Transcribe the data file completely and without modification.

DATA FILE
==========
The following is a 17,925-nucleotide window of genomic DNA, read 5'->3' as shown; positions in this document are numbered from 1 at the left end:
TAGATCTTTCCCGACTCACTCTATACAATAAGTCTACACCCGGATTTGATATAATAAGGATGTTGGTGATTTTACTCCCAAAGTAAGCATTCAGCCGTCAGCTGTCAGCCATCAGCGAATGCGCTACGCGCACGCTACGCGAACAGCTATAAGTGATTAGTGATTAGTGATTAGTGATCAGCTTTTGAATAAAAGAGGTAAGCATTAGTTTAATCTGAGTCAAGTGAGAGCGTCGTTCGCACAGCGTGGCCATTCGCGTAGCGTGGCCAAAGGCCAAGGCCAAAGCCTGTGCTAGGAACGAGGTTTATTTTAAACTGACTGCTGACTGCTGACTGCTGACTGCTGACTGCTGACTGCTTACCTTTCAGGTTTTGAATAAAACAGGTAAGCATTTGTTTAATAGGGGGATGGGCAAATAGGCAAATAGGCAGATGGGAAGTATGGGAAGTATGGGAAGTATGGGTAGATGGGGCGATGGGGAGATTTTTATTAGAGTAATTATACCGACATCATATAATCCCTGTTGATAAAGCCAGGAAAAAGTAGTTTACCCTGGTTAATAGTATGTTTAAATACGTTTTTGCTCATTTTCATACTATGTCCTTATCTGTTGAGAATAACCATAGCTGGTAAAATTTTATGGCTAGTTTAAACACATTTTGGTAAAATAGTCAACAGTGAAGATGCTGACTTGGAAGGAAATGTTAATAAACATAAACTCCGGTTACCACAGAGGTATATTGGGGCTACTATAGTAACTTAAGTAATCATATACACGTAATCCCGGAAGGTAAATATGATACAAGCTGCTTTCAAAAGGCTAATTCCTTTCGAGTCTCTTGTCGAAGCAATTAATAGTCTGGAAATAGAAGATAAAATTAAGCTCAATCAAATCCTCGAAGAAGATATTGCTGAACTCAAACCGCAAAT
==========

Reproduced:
The following is a 17,925-nucleotide window of genomic DNA, read 5'->3' as shown; positions in this document are numbered from 1 at the left end:
TAGATCTTTCCCGACTCACTCTATACAATAAGTCTACACCCGGATTTGATATAATAAGGATGTTGGTGATTTTACTCCCAAAGTAAGCATTCAGCCGTCAGCTGTCAGCCATCAGCGAATGCGCTACGCGCACGCTACGCGAACAGCTATAAGTGATTAGTGATTAGTGATTAGTGATCAGCTTTTGAATAAAAGAGGTAAGCATTAGTTTAATCTGAGTCAAGTGAGAGCGTCGTTCGCACAGCGTGGCCATTCGCGTAGCGTGGCCAAAGGCCAAGGCCAAAGCCTGTGCTAGGAACGAGGTTTATTTTAAACTGACTGCTGACTGCTGACTGCTGACTGCTGACTGCTGACTGCTTACCTTTCAGGTTTTGAATAAAACAGGTAAGCATTTGTTTAATAGGGGGATGGGCAAATAGGCAAATAGGCAGATGGGAAGTATGGGAAGTATGGGAAGTATGGGTAGATGGGGCGATGGGGAGATTTTTATTAGAGTAATTATACCGACATCATATAATCCCTGTTGATAAAGCCAGGAAAAAGTAGTTTACCCTGGTTAATAGTATGTTTAAATACGTTTTTGCTCATTTTCATACTATGTCCTTATCTGTTGAGAATAACCATAGCTGGTAAAATTTTATGGCTAGTTTAAACACATTTTGGTAAAATAGTCAACAGTGAAGATGCTGACTTGGAAGGAAATGTTAATAAACATAAACTCCGGTTACCACAGAGGTATATTGGGGCTACTATAGTAACTTAAGTAATCATATACACGTAATCCCGGAAGGTAAATATGATACAAGCTGCTTTCAAAAGGCTAATTCCTTTCGAGTCTCTTGTCGAAGCAATTAATAGTCTGGAAATAGAAGATAAAATTAAGCTCAATCAAATCCTCGAAGAAGATATTGCTGAACTCAAACCGCAAAT